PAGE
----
Friday, January 30, 2015

5 tips for increasing your family's security in the new year

right before christmas, my brother had his car stolen. in it was his laptop and on it was all of his saved banking information, security information, and all pertinent facts regarding his life. over the past month, he has had to fight with countless banks, credit cards, passport offices and a bounty of other establishments in order to get his life back to normal and to get his identity back. he has been working exhaustedly for weeks now but the psychological effects of something like this taking place are taking its toll.

with a husband in law enforcement, my eyes have been opened to hidden dangers over the last 15 years. we sit at certain tables in restaurants so that we have a clear view of the door and the rest of the establishment. i notice exits everywhere we go. everything is password and security protected. we are, in two words, extremely careful.

when i first started dating my husband, i was surprised that one of his night time adventures out with his job involved picking up bags of trash on garbage day. once garbage is put on the curb, it is no longer your property and can be confiscated by whomever decides to pass by, including law enforcement personnel who are looking for evidence.

the same fact applies to anyone else wanting to find easy information on you or your family. in one bag of trash, someone can find my phone bill with my cell phone numbers clearly and easily readable, papers with my children's names on them including their approximate ages, insurance forms with some medical history, the list is really endless. when i think of the information someone could gather just from going through my trash, i am quickly sobered.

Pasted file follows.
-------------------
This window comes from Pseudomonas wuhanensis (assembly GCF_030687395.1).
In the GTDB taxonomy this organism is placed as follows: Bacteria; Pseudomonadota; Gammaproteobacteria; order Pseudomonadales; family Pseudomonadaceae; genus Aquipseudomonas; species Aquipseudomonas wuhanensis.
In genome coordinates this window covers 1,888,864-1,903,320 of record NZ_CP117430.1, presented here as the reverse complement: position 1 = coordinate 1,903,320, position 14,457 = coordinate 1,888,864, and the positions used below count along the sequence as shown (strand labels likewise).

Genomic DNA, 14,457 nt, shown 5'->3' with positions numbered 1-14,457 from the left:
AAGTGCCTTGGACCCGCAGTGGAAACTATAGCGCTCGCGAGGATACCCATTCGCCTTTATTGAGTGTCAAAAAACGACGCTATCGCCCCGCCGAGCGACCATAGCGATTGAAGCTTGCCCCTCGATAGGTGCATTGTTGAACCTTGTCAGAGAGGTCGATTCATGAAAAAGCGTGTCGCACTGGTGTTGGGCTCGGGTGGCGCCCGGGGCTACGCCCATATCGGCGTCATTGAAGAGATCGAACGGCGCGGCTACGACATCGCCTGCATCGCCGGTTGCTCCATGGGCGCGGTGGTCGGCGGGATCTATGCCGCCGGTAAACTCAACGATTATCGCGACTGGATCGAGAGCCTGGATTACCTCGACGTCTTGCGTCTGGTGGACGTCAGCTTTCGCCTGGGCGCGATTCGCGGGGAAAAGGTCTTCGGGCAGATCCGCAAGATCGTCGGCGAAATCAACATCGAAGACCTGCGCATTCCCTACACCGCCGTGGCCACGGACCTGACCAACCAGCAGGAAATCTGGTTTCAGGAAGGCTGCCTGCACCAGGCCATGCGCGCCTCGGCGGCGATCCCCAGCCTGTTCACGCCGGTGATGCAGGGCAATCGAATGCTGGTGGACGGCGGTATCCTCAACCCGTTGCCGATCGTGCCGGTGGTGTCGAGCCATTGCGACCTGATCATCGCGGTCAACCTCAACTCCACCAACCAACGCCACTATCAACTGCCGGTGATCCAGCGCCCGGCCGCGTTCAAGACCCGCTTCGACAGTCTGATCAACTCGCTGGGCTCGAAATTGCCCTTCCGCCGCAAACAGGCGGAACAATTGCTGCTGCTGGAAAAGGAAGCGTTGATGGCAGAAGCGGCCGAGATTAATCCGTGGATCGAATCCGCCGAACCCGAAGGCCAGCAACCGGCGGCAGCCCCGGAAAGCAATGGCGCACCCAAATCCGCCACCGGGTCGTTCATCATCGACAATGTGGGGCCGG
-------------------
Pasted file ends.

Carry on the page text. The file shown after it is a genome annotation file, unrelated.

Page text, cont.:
a new year is a great time to stop and evaluate some of the not-so-safe practices of the past and improve them for the future. here are some simple things you can do to keep your family safe.

1) password protect everything. 

this may be a hassle on your computer or your phone and, in reality, if someone is smart enough they can get around your passwords. still, having those safeguards in place may be just enough of a deterrent to discourage someone from taking your things.

2) shred everything. 

we recently were given a new amazing shredder from the lovely people at fellows. i love many things about it. first, i won't purchase a shredder unless it cuts in a crisscross shedding pattern which makes reconstructing what i have shredded virtually impossible. it has fantastic safety features. my absolutely favorite feature is the sensor which detects fingers that are near the entrance of the shredder the sensor or "safe sense" stops the shredding process and then if the fingers are not moved, shuts the machine off. it is such peace of mind knowing that the many little hands in my house cannot be damaged by a shredder. i am very careful of my little people but i cannot be everywhere at once and this shredder keeps an eye on my little people's hands when i cannot. 

the shredder is also powerful. it has the ability to shred a large number of papers at once making my shredding job less time consuming. i don't know about you but i'm less likely to do any job that takes me a long time. it also has a sensor that tells you how many sheets you have and what the limit is. if there are too many papers that you are trying to shred at once, it will stop and not let you proceed. that feature makes this shredder virtually jam-proof. it is the only shredder i will ever need.